5/29/16:  Started fermentation at 62F, seemed to slow down, so brought it upstairs to 72F to finish out and gave it a good shake. Gravity at 1022.

5/31/16: Gravity at 1018. Slightly cloudy, but overall nice flavors. Soft esters with a nice rustic crusty bread flavor. Gave it another good shake.

6/1/16: Racked to keg. Gravity at 1016. No time to crash cool, since this will be for a party in 3 days.

6/6/16:  Came out well! Tasting notes.

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Filed under All-grain, Amber, Balanced, Belgian, Summer

Sour Wort Experiment: Hoppy Brett Sour

IMG_0835Making a good sour beer takes time. The bugs that create the complex funky and sour flavors work slower, and, to get a decently tart beer is going to take at least a few months to make using a traditional method of pitching bacteria into a low-hopped wort with ale yeast and Brett. This is an experiment to get those results a little quicker – 1 month at most. Recently I tried souring a batch after the boil by only adding lactobacillus (no yeast up front).  In theory, this should allow the bacteria to create lactic acid quicker and more freely – there’s no yeast or alcohol to inhibit its activity (along with very little hops). So far, after about 2 months, it has very little sourness. Then, I heard about a method of souring the wort right after the mash.

  • 5 lb Avengard Pils
  • 1 lb Dark Munich
  • 0.25 lb Caramunich 24L
  • 0.3 oz Magnum 60 min
  • 0.5 oz Mosaic 5 min
  • 1 oz Mosaic 0 min
  • 2 vials WLP 650 Brett Brux

// Mash-in 1.6 qt/lb at 152 for 50 minutes, raise to 160 for 5 minutes, sparge to collect around 3.25 gallons of 1.064 wort. Wait till wort dropped to 120F, then add 1/2 lb pils malt (uncrushed) to the wort in a mesh bag, stir it around until the bag saturates and stars to sink (it should eventually sink to the bottom). Cover the top of the wort with plastic wrap trying to keep out any bubbles. Put a lit on the pot and let sit for 3 days. After that, remove plastic wrap. It smelled pretty nasty at this point. Kinda musty, corny, stale funky bread. Maybe this was DMS that formed. Proceed with boil, hop additions, chill to around 85F with ice, oxygenate with 30s pure O2. Collect around 2.5 gallons of 1060 wort. Brewed 11/26/15. //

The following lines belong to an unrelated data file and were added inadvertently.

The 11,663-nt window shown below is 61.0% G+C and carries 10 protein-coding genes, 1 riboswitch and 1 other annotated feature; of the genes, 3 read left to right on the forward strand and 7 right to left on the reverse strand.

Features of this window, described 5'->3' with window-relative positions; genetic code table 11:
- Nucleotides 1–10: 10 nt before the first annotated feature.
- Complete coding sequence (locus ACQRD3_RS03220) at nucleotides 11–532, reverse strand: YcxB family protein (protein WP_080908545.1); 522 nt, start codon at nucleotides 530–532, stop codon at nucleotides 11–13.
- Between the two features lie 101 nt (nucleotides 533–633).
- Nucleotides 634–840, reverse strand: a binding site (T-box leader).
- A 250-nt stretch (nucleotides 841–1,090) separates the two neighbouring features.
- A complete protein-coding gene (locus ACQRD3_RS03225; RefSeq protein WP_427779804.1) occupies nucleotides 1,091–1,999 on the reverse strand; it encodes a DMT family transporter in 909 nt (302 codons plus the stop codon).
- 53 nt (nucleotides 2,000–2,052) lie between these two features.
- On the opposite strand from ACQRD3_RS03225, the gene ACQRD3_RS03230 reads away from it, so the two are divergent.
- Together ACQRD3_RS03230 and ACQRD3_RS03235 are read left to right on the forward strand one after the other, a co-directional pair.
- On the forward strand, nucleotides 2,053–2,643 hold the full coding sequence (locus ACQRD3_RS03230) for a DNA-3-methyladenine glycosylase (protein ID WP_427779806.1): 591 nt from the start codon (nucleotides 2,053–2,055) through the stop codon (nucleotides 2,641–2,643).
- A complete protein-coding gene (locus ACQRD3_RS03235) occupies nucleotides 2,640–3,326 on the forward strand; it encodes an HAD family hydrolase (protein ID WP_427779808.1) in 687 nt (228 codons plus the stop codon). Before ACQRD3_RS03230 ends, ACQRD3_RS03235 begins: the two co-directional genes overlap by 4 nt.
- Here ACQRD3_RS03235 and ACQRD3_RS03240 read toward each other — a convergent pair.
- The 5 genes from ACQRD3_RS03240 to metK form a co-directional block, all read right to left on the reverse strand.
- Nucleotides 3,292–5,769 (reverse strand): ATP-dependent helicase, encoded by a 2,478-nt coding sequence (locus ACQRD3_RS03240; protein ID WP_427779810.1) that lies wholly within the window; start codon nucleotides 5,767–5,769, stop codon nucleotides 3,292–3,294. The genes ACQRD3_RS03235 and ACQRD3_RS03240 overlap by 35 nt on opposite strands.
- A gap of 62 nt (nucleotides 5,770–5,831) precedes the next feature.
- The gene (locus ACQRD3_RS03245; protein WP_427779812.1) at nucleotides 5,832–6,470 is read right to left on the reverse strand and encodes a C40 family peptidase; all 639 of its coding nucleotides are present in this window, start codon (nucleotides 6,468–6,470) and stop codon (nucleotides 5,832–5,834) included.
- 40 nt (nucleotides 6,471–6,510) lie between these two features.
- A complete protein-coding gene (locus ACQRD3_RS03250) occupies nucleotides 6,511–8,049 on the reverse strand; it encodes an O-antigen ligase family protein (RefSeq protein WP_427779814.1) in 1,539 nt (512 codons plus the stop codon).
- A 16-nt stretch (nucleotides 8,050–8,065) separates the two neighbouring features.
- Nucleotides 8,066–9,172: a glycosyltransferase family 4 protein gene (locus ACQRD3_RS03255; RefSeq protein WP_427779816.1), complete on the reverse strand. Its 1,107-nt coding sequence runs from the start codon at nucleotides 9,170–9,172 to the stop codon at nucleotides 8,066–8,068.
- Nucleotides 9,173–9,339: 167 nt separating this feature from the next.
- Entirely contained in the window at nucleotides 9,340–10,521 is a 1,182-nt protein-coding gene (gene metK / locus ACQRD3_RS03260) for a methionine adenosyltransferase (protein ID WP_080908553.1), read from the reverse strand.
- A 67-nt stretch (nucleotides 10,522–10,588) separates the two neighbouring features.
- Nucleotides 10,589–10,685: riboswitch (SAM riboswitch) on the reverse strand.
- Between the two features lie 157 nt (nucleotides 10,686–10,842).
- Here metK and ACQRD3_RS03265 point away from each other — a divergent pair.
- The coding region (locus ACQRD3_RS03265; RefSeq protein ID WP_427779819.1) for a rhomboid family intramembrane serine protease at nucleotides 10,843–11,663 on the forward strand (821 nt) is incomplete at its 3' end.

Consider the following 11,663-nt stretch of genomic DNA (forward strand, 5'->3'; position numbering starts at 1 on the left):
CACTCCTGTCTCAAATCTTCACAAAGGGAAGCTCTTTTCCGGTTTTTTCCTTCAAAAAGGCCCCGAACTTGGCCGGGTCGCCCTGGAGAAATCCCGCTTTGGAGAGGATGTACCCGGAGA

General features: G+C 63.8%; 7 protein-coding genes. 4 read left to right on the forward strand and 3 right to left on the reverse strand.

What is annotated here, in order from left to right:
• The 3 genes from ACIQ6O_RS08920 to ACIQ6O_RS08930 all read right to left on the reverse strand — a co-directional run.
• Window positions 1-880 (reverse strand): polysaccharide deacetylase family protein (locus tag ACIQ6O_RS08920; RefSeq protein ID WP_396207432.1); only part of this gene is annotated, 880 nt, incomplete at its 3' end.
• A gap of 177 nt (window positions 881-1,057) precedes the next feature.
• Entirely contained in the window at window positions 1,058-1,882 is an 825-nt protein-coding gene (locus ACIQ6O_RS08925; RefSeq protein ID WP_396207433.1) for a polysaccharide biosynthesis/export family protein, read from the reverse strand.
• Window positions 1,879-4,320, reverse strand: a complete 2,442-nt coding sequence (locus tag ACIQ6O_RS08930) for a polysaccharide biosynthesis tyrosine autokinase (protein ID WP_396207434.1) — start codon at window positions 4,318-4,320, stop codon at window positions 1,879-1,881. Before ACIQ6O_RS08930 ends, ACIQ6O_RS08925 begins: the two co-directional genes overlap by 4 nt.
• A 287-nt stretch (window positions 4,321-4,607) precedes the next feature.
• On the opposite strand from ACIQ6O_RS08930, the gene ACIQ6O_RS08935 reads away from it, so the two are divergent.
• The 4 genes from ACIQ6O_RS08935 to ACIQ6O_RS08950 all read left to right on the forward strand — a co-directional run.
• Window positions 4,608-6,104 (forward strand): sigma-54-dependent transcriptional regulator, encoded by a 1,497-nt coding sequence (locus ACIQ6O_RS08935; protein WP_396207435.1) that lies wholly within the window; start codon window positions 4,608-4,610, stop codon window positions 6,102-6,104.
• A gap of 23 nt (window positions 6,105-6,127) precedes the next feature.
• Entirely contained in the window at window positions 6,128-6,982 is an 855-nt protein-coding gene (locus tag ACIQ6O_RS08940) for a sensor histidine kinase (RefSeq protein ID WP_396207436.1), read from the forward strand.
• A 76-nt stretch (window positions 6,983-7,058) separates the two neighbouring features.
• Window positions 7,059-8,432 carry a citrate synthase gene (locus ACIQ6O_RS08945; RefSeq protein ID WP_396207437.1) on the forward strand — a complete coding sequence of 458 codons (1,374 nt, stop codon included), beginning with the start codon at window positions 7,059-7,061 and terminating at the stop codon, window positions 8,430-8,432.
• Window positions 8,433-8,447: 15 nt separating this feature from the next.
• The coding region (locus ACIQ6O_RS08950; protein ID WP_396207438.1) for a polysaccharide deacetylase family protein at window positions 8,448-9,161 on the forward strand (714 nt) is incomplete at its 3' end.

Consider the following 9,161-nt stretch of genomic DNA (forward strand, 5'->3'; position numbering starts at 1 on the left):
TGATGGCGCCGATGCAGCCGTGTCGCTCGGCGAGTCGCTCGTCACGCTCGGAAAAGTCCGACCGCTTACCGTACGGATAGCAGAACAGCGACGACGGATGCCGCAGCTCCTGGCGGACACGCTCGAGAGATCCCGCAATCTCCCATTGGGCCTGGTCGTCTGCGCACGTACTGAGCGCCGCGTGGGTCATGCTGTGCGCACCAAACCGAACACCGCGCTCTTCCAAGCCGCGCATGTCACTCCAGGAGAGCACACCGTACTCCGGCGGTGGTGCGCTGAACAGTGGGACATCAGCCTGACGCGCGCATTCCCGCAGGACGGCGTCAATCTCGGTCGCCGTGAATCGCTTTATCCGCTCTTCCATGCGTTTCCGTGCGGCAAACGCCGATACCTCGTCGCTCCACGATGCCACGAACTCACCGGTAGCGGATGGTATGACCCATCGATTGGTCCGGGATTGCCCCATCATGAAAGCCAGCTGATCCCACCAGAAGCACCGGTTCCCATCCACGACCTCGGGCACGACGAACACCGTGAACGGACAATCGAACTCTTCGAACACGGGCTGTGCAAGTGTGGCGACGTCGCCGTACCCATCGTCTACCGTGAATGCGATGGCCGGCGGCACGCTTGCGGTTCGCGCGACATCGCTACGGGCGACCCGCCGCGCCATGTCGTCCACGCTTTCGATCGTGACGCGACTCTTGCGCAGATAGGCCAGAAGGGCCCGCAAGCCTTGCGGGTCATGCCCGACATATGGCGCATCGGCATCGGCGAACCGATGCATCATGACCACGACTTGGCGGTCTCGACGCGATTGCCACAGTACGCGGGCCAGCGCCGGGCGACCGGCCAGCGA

12/7/15  Airlock activity slowed down significantly. Gravity at 1018. Wonderful ripe peach, mango aroma. Taste follows, with a decent amount of lactic sourness. It’s acidic, but not face puckering. Maybe this will enhance as time goes on. The fruit flavors compliment it well. No funk yet. It’s still a little sweet, so I think two more weeks will probably be necessary to let it dry out.

12/30/15:  Kegged with FG at 1012. Same great tropical fruit flavors. Some brett funk has developed (there were a few small pellicles on the surface of the beer) which is a nice touch. Looking forward to seeing how some carbonation adds to the experience with this beer!


This was a great experiment that, for me, shed some light on what can be done using grain to sour a beer. I didn’t even maintain a warmer (110F) environment for the lacto and still got a decent level of sourness after three days in the kettle. The tropical hops were a nice touch (the final beer really tasted like it had mango and apricot added to it!) but I’d be curious to see what noble hops might do to create a more traditional sour. There was a small amount of Brett funk, which definitely contributed to the overall impression of the beer but wasn’t overly barnyard.  Since brewing this batch, I’ve read about a few more methods for quick souring which I plan to try out very soon. Until this, I would call this batch a success!